Palace of Blachernae

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The Palace of Blachernae (Greek: τὸ ἐν Βλαχέρναις Παλάτιον)[1] was an imperial Byzantine residence in the suburb of Blachernae, located in the northwestern section of Constantinople (modern Istanbul, Turkey). The area of the palace is now mostly overbuilt, and only literary sources are available as to its description.

History[edit]

The Palace of Blachernae was constructed on the northern slopes of the Sixth Hill of the city in circa 500.[2] The hill itself was partially remodelled, particularly in later times, and a number of terraces created to support the various buildings comprising the palace complex.[3] Although the main imperial residence during the 4th–11th centuries was the Great Palace at the eastern end of the city, the Blachernae palace was used at times, and is attested in the ceremonial protocols contained in the 10th-century De Ceremoniis (Chapters I.27, I.34, II.9, II.12) of Emperor Constantine VII Porphyrogennetos (r. 945–959).[2] At that time, it included several structures: the hall (triklinos) of Anastasius or Anastasiakos (Τρίκλινος Ἀναστασιακός), named after Emperor Anastasius I (r. 491–518) who built it, the hall of the Ocean or Okeanos (Τρίκλινος Ὠκεανός), the portico of Joseph or Iosephiakos (Πόρτικας Ἰωσηφιακός), and the hall of the Danube or Danoubios (Τρίκλινος Δανουβιός). The latter communicated with the nearby shrine of the Church of St. Mary of Blachernae through a series of staircases.[1][2]

It was here that in the late 11th century the Emperor Alexios I Komnenos (r. 1081–1118) moved his main residence, and he and his grandson Manuel I Komnenos (r. 1143–1180) undertook great works there, fortifying the palace precinct and erecting new halls.[2] Manuel I, in particular, is credited with the construction of an elaborate outer wall,[4] and of several splendid new halls, such as the Hall of Irene (named after Empress Irene of Hungary) and the Polytimos Oikos ("Valuable House"). At this time the palace complex became known as the "New Palace".[5] Among the structures of the time, only the so-called Prison of Anemas, which formed part of the palace's substructure, still survives.[6] After the Fourth Crusade, the Latin emperors favoured the Bucoleon Palace, but on the recapture of the city in 1261, the Palaiologan emperors restored the Blachernae complex as their principal residence.[2][7] The Palace of the Porphyrogenitus, probably dating to the late 13th century, although a bit further south than the main Blachernae palace complex, is usually related to it. It is the only relatively intact example of Byzantine palace architecture in Constantinople.[8]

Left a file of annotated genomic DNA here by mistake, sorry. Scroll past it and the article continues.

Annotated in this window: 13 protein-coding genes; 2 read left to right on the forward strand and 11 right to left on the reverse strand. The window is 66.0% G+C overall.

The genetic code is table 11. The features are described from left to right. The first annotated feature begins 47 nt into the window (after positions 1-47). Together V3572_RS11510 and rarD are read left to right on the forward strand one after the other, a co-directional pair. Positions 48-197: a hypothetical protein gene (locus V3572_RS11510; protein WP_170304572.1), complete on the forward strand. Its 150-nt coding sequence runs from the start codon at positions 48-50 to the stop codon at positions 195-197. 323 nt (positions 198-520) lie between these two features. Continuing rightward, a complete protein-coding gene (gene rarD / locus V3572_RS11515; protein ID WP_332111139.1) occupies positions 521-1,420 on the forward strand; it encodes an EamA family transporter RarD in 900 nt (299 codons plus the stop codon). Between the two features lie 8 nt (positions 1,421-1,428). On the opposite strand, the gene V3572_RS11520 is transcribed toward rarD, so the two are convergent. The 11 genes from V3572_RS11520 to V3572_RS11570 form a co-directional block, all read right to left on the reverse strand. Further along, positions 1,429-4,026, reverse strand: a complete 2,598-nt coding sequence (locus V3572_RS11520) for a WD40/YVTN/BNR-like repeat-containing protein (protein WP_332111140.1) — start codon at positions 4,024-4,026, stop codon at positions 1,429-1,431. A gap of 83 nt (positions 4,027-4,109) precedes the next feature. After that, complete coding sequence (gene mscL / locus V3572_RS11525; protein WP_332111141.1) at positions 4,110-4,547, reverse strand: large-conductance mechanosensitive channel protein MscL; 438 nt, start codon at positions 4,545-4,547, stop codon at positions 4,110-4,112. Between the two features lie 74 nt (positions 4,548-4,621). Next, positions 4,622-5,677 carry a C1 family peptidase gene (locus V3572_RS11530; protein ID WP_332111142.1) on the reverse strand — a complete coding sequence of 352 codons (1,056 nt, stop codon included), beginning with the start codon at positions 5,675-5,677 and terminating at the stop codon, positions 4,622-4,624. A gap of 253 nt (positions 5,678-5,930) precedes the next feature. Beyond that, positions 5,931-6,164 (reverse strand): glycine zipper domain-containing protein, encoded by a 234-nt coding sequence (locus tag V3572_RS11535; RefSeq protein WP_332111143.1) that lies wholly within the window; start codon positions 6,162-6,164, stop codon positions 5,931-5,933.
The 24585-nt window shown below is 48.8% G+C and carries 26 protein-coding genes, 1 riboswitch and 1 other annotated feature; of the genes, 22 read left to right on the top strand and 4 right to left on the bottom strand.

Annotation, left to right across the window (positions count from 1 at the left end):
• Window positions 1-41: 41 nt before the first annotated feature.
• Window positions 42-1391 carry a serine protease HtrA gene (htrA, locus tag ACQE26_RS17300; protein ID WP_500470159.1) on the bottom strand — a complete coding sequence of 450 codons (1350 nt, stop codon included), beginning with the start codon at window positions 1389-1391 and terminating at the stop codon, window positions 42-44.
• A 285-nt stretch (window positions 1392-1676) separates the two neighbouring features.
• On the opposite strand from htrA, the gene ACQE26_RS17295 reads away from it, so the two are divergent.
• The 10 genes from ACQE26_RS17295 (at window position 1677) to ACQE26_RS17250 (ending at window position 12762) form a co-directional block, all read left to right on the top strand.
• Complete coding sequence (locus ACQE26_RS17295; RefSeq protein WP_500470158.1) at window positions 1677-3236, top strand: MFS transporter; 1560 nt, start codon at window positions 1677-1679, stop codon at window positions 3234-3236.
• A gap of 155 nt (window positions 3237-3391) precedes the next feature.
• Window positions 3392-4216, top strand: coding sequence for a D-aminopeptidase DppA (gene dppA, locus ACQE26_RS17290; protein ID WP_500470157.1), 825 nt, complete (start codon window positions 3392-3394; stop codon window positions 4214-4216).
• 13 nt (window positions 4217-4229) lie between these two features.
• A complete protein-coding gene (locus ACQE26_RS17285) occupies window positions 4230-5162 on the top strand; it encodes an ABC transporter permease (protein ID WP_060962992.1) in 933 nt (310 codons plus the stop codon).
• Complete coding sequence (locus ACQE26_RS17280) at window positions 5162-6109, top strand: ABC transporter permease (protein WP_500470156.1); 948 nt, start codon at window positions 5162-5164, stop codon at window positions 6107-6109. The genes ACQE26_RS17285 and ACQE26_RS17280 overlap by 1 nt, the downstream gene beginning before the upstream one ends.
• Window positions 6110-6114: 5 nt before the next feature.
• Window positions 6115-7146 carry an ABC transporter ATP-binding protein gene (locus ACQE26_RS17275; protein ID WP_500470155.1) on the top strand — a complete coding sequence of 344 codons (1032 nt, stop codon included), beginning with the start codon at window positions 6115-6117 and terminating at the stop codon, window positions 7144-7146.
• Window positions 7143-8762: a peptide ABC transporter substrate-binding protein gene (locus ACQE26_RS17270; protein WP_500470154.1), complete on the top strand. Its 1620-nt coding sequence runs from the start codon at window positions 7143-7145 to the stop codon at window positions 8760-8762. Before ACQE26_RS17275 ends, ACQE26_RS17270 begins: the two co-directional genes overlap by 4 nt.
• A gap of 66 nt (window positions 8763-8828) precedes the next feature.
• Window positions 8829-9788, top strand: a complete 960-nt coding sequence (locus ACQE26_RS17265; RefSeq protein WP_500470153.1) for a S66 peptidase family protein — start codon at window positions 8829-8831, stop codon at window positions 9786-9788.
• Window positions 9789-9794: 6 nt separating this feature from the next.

See also[edit]

References[edit]

Citations[edit]

  1. ^ a b van Millingen 1899, p. 128.
  2. ^ a b c d e Kazhdan 1991, p. 293.
  3. ^ van Millingen 1899, pp. 129–130.
  4. ^ van Millingen 1899, pp. 122–123.
  5. ^ van Millingen 1899, pp. 128–129.
  6. ^ van Millingen 1899, pp. 131–153.
  7. ^ van Millingen 1899, p. 129.
  8. ^ Kazhdan 1991, pp. 2021–2022.

Sources[edit]

External links[edit]